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Old 09-27-2015, 08:38 PM   #1
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Default Fix or sell?

I recently acquired a 1977.5 Ford F250. It has a 400 and a 4 speed and four wheel drive. It seems to run well, but I am thinking about the long haul and how much money/work it will take to ultimately make it road-worthy. I essentially paid two thousand for it and have so far stuck ~$200 into it. It has a four inch lift in the front an a mess in the rear.


Here is what I know to be wrong or need fixing so far:


1. Burns oil
2. Leaks oil
3. Rear "lift" consists of triple-stacked blocks and maxed out old shocks and a close to tight brake line
4. Steering is loose as can be; about 1/3 of a steering wheel turn of play; steering box I presume?
5. Previous owner's solution to correcting steering geometry was to cut the pitman arm in half and weld a piece of metal to drop it.
6. 400ci engine... 'nough said about that.
7. Tires are bald... yes I know every vehicle does eventually, but when I factor in the other issues the thought of an additional ~$1000 in tires becomes unpleasant to say the least


Ideally, I am looking for a mud toy that has a little more umph than my lifted Bronco II. I am starting to wonder if this vehicle is worth the additional thousands that will make it what I want it to be. What are your thoughts? Can anyone vouch for the potential of an old 3/4 ton? I'm not afraid of a little work if the end product is worth the effort.


Thanks for reading.
- Joe
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Old 09-27-2015, 09:13 PM   #2
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so,.. some steering, suspension and driveline repairs. About normal for a 35 year old truck.
If you were to find one that old that didn't need anything it would probably be fairly pricey.
If you want to drive a truck that old and have it be dependable it won't be cheap.
But you'd be building it for your own use, you rarely get your money back if you resell.
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Old 09-27-2015, 09:17 PM   #3
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Check the steering rag joint. The one on my 77 had completely deteriorated and was using the safety pins to turn the truck.
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Old 09-27-2015, 09:42 PM   #4
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Quote:
Originally Posted by 77Ranger460 View Post
Check the steering rag joint. The one on my 77 had completely deteriorated and was using the safety pins to turn the truck.
Thank you for the response.
I haven't heard of a rag joint. Is that the input to the gearbox from the wheel? The steering wheel turns the shaft but it doesn't make it to the wheels.


Thanks.
- Joe
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Old 09-27-2015, 09:53 PM   #5
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Look at the steering shafts right under the brake booster. The rag joint is a joint with a round rubber disk. The rubber is bolted to the top joint and bolted to bottom joint. It takes vibrations out. There is no metal to metal contact. You actually have to use a ground wire for the horn to work.

Anyway, this rubber deteriorates with time and causes slop. The rubber can totally rot away. Then, you just have two safety pina on one side that catch in notches on the other side to turn the shaft. If it has totally rotted away, you will have about 4" of play at the wheel.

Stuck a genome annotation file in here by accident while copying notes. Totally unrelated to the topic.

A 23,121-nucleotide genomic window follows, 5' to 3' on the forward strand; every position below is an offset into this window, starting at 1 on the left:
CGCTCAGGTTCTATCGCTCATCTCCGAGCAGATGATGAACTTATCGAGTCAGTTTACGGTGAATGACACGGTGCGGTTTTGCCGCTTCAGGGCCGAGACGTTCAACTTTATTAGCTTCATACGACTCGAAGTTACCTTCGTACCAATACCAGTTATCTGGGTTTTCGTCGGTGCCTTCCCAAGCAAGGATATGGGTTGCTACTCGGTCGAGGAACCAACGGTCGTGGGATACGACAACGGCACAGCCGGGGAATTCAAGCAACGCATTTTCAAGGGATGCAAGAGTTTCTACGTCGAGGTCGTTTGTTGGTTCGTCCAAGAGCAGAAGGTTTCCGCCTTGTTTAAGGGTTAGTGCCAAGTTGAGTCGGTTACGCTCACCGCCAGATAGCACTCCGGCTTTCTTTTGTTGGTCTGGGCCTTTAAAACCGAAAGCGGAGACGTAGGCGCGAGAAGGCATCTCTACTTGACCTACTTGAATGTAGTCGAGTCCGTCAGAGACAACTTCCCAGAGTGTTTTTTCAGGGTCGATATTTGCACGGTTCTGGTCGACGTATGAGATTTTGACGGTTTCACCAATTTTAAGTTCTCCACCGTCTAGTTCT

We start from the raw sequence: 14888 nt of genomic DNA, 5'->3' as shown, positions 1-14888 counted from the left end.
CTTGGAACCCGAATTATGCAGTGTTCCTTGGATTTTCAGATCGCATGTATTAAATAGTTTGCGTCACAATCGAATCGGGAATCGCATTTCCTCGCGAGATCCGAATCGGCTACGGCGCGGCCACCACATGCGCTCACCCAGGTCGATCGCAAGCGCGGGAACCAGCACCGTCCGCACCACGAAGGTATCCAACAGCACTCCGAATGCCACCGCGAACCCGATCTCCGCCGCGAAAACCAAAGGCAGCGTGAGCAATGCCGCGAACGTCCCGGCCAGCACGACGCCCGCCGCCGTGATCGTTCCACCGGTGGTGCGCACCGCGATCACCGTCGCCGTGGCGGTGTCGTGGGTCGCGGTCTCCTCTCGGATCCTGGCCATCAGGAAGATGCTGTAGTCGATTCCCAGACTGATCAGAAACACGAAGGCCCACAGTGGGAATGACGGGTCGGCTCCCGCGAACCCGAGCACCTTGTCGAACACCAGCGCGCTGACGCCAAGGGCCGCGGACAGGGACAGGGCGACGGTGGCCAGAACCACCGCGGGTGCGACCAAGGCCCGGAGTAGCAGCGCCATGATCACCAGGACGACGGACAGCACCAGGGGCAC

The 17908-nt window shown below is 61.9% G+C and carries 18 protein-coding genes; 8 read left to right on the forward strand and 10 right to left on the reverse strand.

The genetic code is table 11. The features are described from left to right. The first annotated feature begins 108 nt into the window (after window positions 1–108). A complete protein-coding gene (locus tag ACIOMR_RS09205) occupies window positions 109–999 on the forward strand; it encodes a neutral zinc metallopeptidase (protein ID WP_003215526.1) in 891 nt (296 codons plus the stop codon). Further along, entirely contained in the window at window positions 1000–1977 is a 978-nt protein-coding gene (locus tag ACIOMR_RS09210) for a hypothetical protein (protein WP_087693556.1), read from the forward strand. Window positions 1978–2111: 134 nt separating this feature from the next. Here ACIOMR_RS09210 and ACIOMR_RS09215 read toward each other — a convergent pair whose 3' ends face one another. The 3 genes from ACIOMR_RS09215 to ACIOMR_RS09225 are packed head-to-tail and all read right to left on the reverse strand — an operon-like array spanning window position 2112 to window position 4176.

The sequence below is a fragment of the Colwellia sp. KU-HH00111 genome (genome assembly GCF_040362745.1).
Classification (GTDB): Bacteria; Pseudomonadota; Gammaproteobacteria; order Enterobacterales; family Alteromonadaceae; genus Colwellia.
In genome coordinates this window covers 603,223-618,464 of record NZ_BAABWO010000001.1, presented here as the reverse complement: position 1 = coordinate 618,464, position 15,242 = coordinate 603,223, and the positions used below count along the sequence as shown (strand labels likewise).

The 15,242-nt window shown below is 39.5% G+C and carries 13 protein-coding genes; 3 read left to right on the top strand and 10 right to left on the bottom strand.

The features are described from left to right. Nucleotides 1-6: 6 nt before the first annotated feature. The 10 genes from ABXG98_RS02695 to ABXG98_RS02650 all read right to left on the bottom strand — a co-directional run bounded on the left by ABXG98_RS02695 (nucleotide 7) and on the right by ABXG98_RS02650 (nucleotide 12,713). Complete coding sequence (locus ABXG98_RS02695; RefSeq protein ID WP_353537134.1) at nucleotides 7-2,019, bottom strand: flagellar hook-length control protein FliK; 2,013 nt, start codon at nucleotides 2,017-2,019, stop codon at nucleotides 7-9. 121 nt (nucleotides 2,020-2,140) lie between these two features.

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Old 09-27-2015, 11:10 PM   #6
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anything you spend on that will be a labor of love. either you love the truck or you dont.

over the past few years i have redone the head on my engine, rebuilt the tranny, rebuilt the xfer case and am currently rebuilding the front TTB. a couple grand worth of work for a truck that looks and sounds like $250 in scrap.

but it's cheaper than making payments on a new rig and i know every last thing that has been replaced and could possibly go wrong, and if theres a squeak or squeal out of place, i know the who what where of it.

so, do you love it, and have the time to devote to it?
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Old 09-28-2015, 10:16 PM   #7
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I understand that you get out what you put in. The reason for this post is I'm wondering if I would be better off selling and starting with a better maintained machine with a more desirable engine.
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Old 09-28-2015, 10:43 PM   #8
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I would sell. I will never by a project or fixer upper again. Anything I will buy will be turn key. Sure, you pay more up front, but usually save in the end. Even if it's a wash, my time is worth something.
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Old 09-29-2015, 01:12 PM   #9
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The original purchase is usually minor compared to the cost of restoration.
So whatever you start with, you're going to end up with a built up version of that.
So if that's the truck / body style / driveline you really want, go for it. If it's not really what you would want, get rid of it and do some more shopping.
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Old 09-29-2015, 03:01 PM   #10
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This is just my opinion. I think you paid too much for the truck. If you had gotten it for less, maybe it would be worth fixing up. Unless you can do all the work yourself, or have a buddy, I'd look for something in better shape.
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